At my first few programming jobs I worked on Java projects. It is here that I first learned to appreciate, but also hate strict typing.
Fast-forward and Angular 2.0 dropped which was exclusively Typescript. A bold move at the time! I had heard about TS prior to that, but ignored it because it came out of Microsoft (Sorry MS! I really had no patience with anything MS back in those days, but things have since improved in Redmond).
Time went on and Typescript became popular. In fact, it's so popular that some people are simply using it because it seems "everyone uses it". I revisited Typescript (a couple times!) in hopes of being more mentally prepared for the Javaness and seeing past initial hurdles and finding its real value. I was underwhelmed. Here's why I'm not a fan:
I know technologies can be misused, but I've seen a lot of Typescript written just to comply with the other Typescript that was written. You might be thinking, "Duh! That's the whole point!" and I know that, but what it means in practice is unless your custom types are truly something special (much of what I've seen are meaningless wrappers around the primitives), then those custom types beget more mostly meaningless Typescript code, which renders the exercise pointless.
The issues I most often need to deal with can't be solved with Typescript:
- Network and environment-related issues
- API call failures
- AuthN, AuthZ stuff
- CSS not rendering the way I expected
- Events not behaving the way I expected
- Copy/pasted the wrong value, like
/foourl instead of
foostorage key instead of
- I goofed and used the wrong method, like
filter()when I should have
I would love to see some good data on non-Typescript projects and their percentage of production issues that would have been prevented with Typescript. Please share if you have a resource.
Also, my IDE is smart enough to do what Typescript enables in regards to intellisense, so there's no benefit there.
I remember one of my teams was investigating a production issue and eventually found the root cause was their custom type. Yes, a production issue caused by Typescript, not prevented by it.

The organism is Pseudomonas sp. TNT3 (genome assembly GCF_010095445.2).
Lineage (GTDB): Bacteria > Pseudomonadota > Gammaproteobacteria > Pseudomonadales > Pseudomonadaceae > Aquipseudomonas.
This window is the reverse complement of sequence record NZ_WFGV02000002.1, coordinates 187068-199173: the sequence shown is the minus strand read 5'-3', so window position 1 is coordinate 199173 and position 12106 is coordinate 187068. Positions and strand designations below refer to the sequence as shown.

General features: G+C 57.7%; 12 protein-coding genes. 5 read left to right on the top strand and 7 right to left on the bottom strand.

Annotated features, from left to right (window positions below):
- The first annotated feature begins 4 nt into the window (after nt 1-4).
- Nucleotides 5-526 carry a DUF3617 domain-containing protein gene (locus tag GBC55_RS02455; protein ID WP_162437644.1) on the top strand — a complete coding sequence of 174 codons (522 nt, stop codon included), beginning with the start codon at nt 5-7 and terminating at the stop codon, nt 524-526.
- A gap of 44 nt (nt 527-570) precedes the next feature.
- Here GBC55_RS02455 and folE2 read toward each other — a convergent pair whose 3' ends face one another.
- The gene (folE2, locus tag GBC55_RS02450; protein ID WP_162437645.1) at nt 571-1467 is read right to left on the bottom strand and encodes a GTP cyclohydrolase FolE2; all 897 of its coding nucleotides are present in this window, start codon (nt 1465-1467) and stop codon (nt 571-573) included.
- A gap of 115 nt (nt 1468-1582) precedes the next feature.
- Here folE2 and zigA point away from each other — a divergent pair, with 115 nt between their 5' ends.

Their code expected an object that came back from one of our APIs to have everything dictated by the type. Well, the API sent back the object without an optional property and the resulting code from Typescript crashed because heaven forbid the object didn't have all the properties Typescript thought it should have even though the object did have all the properties needed by the application.
Other benefits you get are:
- less configuration (I've wasted hours doing this for Typescript)
- less false errors ("Sorry Typescript, but it is you who are wrong, not my code. Here, have another
@ts-ignoreand be quiet.")
- faster builds
- less compatibility issues when using 3rd-party stuff
- smaller payloads
So, is Typescript bad. No.
Is it a must-have that provides tons of value. No.
Should everyone Typescript because [current year]. No.
Should you use it? If you have found a genuine need, yes.
I did not realize religious wars were still a thing in front-end development. I thought the community grew out of that a few years ago and it seems most have. Many commenters have graciously shared constructive comments, like @flaviomh , who I learned something from. Some comments are in support of my reasons, and some disagreed with my reasons without implying I'm a moron. All of it is appreciated!
So, if you're gonna comment PLEASE contribute to the discussion in a constructive way. If I'm wrong about a point, avoid implying things and just articulate your constructive thoughts and it will be reciprocated by myself and others.
Been working in Rust lately. At least in the context of web endpoints, it is borderline comical to work with.
Spent an entire afternoon trying to compare two "strings". Yes, compare two strings! And that was with the help of several people who are familiar with the language. Try it yourself:
/// See https://docs.rs/warp/0.3.1/warp/filters/header/fn.exact.html .and(warp::header::exact_ignore_case("Authorization", secret_string)) // <-- Good luck converting your String to a &'static str